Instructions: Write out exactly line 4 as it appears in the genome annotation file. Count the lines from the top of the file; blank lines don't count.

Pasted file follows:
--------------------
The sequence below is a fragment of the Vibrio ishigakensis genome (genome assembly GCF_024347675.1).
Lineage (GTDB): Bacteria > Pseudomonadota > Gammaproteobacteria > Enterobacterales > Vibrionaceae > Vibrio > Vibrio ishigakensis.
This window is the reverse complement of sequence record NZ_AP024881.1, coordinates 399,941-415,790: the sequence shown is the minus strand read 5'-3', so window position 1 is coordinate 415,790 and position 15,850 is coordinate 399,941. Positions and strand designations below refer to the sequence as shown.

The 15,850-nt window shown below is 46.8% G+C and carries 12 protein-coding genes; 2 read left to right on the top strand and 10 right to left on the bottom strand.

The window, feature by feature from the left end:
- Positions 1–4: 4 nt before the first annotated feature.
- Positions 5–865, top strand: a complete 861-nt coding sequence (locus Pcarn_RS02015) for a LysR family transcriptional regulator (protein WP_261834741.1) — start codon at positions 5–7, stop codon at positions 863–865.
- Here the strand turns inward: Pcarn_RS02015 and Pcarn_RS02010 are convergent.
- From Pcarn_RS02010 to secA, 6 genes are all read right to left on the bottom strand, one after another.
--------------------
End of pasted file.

The 15,850-nt window shown below is 46.8% G+C and carries 12 protein-coding genes; 2 read left to right on the top strand and 10 right to left on the bottom strand.